While putting together his book, Nebraska High School Sports, published in 1980, the late Jerry Mathers solved the situation by placing four of the undefeated teams—Rushville (11-0), West Point (10-0), Newman Grove (9-0) and Grant (8-0)—in a tie for first at the top of the Class C rankings.
Rushville leaders included quarterback-safety Gary Hollstein and center-defensive tackle Mike Kearns. Both earned first-team Class C all-state honors from the Omaha and Lincoln newspapers. Both also were selected to play in the Nebraska Shrine Bowl.
The remaining starters were Tom Kearns and Loren Orr at the ends, Jerry Harris and Bill Thomas at the tackles and Ron Hoffman and Bernard Strong at the guards. Fred Hollstein and Rick Roffers were the starting halfbacks with plenty of assistance from Bobby Janssen. Glen Forney was the fullback. Jim Tiensvold also saw lots of action that fall.
Later a college placekicker, Mike Kearns nonetheless did most of the long snapping and let Hoffman boot the extra points. The latter included all 10 that Hoffman attempted during the 70-0 verdict over Bridgeport.
Jones had experience with winning football teams before he coached the Longhorns to their banner season. As a senior at Chadron High in the fall of 1954, he quarterbacked the Cardinals to an undefeated season and earned first-team Class B all-state honors.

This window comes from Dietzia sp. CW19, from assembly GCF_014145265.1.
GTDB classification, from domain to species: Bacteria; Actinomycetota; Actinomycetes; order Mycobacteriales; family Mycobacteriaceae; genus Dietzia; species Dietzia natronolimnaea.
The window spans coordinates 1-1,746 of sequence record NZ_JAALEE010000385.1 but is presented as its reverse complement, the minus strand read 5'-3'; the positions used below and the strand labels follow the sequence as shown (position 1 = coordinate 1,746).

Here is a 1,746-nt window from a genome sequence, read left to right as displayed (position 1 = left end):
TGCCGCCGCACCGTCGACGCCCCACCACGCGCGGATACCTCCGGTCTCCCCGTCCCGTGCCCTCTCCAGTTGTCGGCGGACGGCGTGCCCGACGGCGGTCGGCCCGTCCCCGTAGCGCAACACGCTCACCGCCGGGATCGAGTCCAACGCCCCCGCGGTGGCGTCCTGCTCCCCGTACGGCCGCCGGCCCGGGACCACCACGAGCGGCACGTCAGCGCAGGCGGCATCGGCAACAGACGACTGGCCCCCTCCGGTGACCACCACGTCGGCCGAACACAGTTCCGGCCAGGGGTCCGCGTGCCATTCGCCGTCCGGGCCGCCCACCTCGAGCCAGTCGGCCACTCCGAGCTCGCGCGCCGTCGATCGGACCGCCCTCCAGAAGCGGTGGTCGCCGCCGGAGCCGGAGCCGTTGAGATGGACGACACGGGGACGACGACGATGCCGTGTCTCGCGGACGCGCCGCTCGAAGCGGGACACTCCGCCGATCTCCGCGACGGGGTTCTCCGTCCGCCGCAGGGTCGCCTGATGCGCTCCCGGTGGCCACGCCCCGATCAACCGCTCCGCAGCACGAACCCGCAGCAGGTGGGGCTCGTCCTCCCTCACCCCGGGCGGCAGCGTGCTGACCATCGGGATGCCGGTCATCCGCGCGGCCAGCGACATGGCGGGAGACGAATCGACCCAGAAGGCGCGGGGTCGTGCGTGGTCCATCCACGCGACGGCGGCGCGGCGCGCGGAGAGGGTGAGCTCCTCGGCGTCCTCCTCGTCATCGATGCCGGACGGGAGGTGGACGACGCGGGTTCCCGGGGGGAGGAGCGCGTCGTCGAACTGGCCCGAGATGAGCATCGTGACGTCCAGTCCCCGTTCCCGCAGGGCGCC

He also played on the 1958 Chadron State football team that went 8-0.
Jones has always given lots of credit for Rushville’s success in 1966 to his top assistant, John Miller, another former Chadron High and Chadron State football player. Miller has lived in San Diego for years, but plans to be in Lincoln on Oct. 2 to get reacquainted with his former student-athletes.
Hall of fame programs are familiar to Jones. He was inducted into the Chadron State Athletic Hall of Fame in 1995, into the Nebraska Scholastic Wrestling Coaches Association Hall of Fame in 2003 and the Nebraska High Sports Hall of Fame in 2010, eight years after he had retired as associate director of the Nebraska School Activities Association, a position he filled for 27 years.